Drawing: not a lost art for architects


July 07, 2008|By Edward Gunts | Edward Gunts,Sun architecture critic

Even in an age when most architectural design work is carried out on computers, many architects still draw by hand at least part of the time. As a precursor to the city's annual Artscape festival later this month, the Baltimore Architecture Foundation is presenting four exhibits on Sunday to display the range of work architects produce when they aren't sitting in front of a computer terminal. All four exhibits will be open that day within one block from each other in midtown.

"Architects have tended to stop sketching and drawing as much as they used to," said Jillian Storms, a member and past president of the architecture foundation. "The computer has given us an immense ability to see things before they are built. Part of the impetus for these exhibits is to show that drawing and sketching are skills that need to be kept alive."

The first exhibit will be from 3 p.m. to 5 p.m. in the offices of Ziger/Snead Architects at 1006 Morton St. On display will be sketches and design studies by Charles Brickbauer, a design consultant to the firm and one of the most respected architects in Baltimore.

In a career that has spanned more than 50 years, Brickbauer has worked on such notable projects as the Brown Center at the Maryland Institute College of Art, the former F&G Life Insurance Co. headquarters in Mount Washington (now headquarters of the DLA Piper law firm), the former Blue Cross Blue Shield building in Towson (now headquarters for Baltimore County's police department); the PNC tower and Sun Life buildings in Charles Center, and the 1979 expansion of the Baltimore-Washington International Thurgood Marshall Airport.

The one-day exhibit will feature sketches that Brickbauer made while traveling in Italy, fanciful drawings of imaginary buildings and conceptual sketches for local projects. It's a rare chance to view drawings by this noted local architect.

A second one-day exhibit will feature Drawing Acquisitions of the Baltimore Architectural Foundation. It will be held from 3:30 to 5:30 p.m. at SMG Architects, 1016 Morton St. Included will be architectural renderings, old books, drafting memorabilia and other works from local architects who are retired or deceased, as well as photographs of historic buildings in Baltimore, taken as part of the Historic American Buildings Survey program.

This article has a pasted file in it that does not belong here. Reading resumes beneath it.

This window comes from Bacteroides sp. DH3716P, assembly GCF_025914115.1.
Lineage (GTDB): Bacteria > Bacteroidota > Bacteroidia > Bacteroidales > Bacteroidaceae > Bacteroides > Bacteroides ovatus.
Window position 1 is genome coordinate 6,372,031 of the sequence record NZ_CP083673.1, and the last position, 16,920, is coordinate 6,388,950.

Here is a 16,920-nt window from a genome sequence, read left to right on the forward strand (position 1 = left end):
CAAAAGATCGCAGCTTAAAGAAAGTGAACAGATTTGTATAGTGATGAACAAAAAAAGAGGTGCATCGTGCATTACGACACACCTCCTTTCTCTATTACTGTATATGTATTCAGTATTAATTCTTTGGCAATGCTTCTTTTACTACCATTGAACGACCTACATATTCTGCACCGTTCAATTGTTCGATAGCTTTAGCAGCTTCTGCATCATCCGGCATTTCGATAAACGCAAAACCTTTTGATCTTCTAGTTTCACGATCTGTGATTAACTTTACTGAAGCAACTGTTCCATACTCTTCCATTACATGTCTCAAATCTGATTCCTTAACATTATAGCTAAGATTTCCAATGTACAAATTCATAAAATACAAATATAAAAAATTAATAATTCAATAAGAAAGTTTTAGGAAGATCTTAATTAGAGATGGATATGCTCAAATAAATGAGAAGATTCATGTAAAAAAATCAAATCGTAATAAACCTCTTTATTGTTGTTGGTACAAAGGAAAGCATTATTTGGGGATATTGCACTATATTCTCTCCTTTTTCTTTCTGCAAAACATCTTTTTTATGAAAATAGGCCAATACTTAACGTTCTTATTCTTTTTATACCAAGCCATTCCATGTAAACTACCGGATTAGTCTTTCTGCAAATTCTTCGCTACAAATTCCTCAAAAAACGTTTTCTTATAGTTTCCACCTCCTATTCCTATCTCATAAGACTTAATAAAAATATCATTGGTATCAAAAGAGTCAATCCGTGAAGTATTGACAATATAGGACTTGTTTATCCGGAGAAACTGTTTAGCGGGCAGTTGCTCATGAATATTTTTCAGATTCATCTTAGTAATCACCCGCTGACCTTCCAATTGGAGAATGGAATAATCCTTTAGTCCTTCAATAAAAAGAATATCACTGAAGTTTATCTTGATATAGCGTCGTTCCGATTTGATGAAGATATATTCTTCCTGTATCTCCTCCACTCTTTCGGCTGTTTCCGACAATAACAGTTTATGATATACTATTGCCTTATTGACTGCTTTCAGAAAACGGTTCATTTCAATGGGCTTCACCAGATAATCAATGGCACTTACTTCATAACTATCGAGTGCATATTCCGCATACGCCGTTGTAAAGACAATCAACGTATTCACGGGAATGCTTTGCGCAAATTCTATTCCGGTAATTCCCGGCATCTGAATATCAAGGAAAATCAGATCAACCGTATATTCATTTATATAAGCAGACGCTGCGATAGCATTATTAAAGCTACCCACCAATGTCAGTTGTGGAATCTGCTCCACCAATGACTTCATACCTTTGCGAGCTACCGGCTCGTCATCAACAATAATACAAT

Two more exhibits, open from 4 p.m. to 6 p.m. Sunday, will be in the gallery and bookstore operated by the local chapter of the American Institute of Architects at 111/2 W. Chase St.

The exhibit is entitled Joie de Vivre: Capturing the Spirit of People & Place - The Paintings & Pastimes of New York Architect Kevin Campbell White.

White, a prolific artist who worked in Brooklyn, N.Y., documented the urban landscape around him, from quirky subway riders to colorful street scenes. A brother of Baltimore-based designer Stewart White, he died nearly a year ago at age 56. Joie de Vivre is an attempt to honor his legacy.

The exhibit in the AIA Bookstore is entited Architectural Quick Hand. It features the sketchbooks and paintings of a group of architects and artists who meet regularly to paint or draw Baltimore and its environs. Exhibitors include Craig Purcell, Ed Love, Stryker Sessions, Stewart White, Michael Murphy, J. John Clark and Jillian Storms.

The AIA exhibits opened last week and will be available for viewing until Aug. 21, from 9 a.m. to 4:30 p.m. Monday to Thursday.

Sunday's events are free and open to the public. For more information, go to baltimorearchitecture.org.

Oldtown master plan

Baltimore's planning department and its consultants will spend several days this week formulating a strategy to guide redevelopment of Baltimore's Oldtown renewal area.

A public charrette, or intensive planning effort, will be held for three days at Fountain Baptist Church, 1215 E. Monument St. A public meeting to launch the planning effort will be held at 7 p.m tomorrow. An open house will be held from 5 p.m. to 7 p.m. Wednesday to give anyone a chance to observe the planning process while it's under way and talk to the designers. A wrap-up meeting will be held at 7 p.m. Thursday. Urban Design Associates of Pittsburgh is the lead architect for the planning effort.

More information is available from city planner Laurie Feinberg at 410-396-1275.

Fells Point demolition

H&S Bakery has applied for a permit to tear down a dilapidated warehouse at 623 S. Caroline St. in the Fells Point historic district. Baltimore's Commission for Historical and Architectural Preservation is scheduled to consider the application during a public hearing at 3 p.m. tomorrow on the eighth floor of the Benton building at 417 E. Fayette St.

Castalia a landmark

On June 20, Mayor Sheila Dixon signed legislation naming Castalia, a residence at 200 Tuscany Road designed by the noted architect Laurence Hall Fowler, a city landmark. Her action ends a year-long effort by Baltimore Heritage, former owners James Harris and Cathy DeAngelis, and residents of the Tuscany Canterbury neighborhood to protect the property, constructed by former Calvert School headmaster Virgil Hillyer. Calvert School owns the building and plans to renovate it for academic use. The landmark listing means that any plans that would alter the exterior of the building must be reviewed and approved by Baltimore's Commission for Historical and Architectural Preservation before the school can begin construction.



Read more about arts and entertainment in Baltimore and beyond at baltimoresun.com/ criticalmass

Baltimore Sun Articles
Please note the green-lined linked article text has been applied commercially without any involvement from our newsroom editors, reporters or any other editorial staff.